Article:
Bottom Layer Fill Patterns
Searched around previous posts for a discussion of this but didn't find anything that directly addresses it. I frequently use the Hilbert Curve fill pattern for the top layer because of the pleasing texture it puts on the part. This begged the question: What would a bottom layer fill pattern of the Hilbert Curve (or any non-rectilinear pattern) look like? So I tried it. Apart from the first layer taking forever to print (it was a fairly large piece), there wasn't much to see because subsequent layers simply cover over the Hilbert pattern and the bottom surface of the part simply takes on the character of the bed, which in this case was the smooth PEI surface. So wouldn't this be the case for ANY pattern chosen, in which case, what's the point of allowing the bottom layer fill pattern parameter to be changed in the first place? Am I missing something subtle?
It’s there so that you can change it to your likings, but I would go for rectilinear as it is the easiest to print and gives the model strength as well as adhesion on the bed. Honestly, I have trouble with a curve on my first layer.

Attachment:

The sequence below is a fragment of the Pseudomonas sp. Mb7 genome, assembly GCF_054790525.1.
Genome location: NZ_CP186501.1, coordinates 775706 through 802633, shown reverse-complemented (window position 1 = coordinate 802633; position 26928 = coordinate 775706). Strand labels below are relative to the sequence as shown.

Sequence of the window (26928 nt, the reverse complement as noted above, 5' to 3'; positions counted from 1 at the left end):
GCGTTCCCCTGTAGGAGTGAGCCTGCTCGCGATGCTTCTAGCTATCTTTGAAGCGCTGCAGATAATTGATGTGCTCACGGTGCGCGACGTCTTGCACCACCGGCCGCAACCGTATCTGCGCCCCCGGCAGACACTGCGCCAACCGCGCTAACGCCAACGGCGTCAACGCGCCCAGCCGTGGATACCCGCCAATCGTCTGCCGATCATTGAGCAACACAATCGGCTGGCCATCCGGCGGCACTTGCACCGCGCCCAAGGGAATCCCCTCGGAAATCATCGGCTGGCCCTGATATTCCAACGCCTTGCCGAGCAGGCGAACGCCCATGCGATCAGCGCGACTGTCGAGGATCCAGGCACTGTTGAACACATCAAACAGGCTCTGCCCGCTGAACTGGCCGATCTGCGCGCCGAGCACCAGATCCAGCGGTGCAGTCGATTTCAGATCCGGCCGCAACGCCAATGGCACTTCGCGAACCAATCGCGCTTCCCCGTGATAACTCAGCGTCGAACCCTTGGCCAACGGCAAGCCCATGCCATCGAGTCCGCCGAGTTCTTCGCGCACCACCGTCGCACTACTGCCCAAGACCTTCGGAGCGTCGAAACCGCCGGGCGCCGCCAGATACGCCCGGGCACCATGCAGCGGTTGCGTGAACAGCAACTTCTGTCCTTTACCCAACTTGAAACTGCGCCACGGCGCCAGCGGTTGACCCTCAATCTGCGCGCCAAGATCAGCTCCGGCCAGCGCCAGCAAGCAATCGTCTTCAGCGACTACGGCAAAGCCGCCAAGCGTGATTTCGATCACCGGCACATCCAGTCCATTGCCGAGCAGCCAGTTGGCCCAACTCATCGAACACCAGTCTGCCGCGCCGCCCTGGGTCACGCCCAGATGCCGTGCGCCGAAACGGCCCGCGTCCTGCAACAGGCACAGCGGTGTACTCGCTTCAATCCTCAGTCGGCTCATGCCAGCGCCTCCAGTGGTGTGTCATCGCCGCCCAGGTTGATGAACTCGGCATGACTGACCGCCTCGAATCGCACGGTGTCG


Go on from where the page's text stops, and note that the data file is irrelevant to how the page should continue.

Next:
My point is that, for the bottom layer, it doesn't matter what pattern I choose, the finished print still looks the same, so why offer the option to change it?
I've used archimedian chords on a circular base and found with the textured base you end up with an 8 segmented pattern in the light as you move it around when printed with a glossy petg filament, looked great on the end of my air rifle moderator.
You still can see the individual extrusion lines at the bottom of the print with the smooth sheet. It is just less pronounced than the ones at the top, the setting is there so that you can change it. For example, I can clearly tell the difference between different infill patterns, it may be for more of an aesthetic reason. For mechanical parts I don’t see any reason to change it to anything but rectilinear. You can experiment with the different patterns, and see which one works for you. This is how it works, you experiment with settings and come up with ones that work best.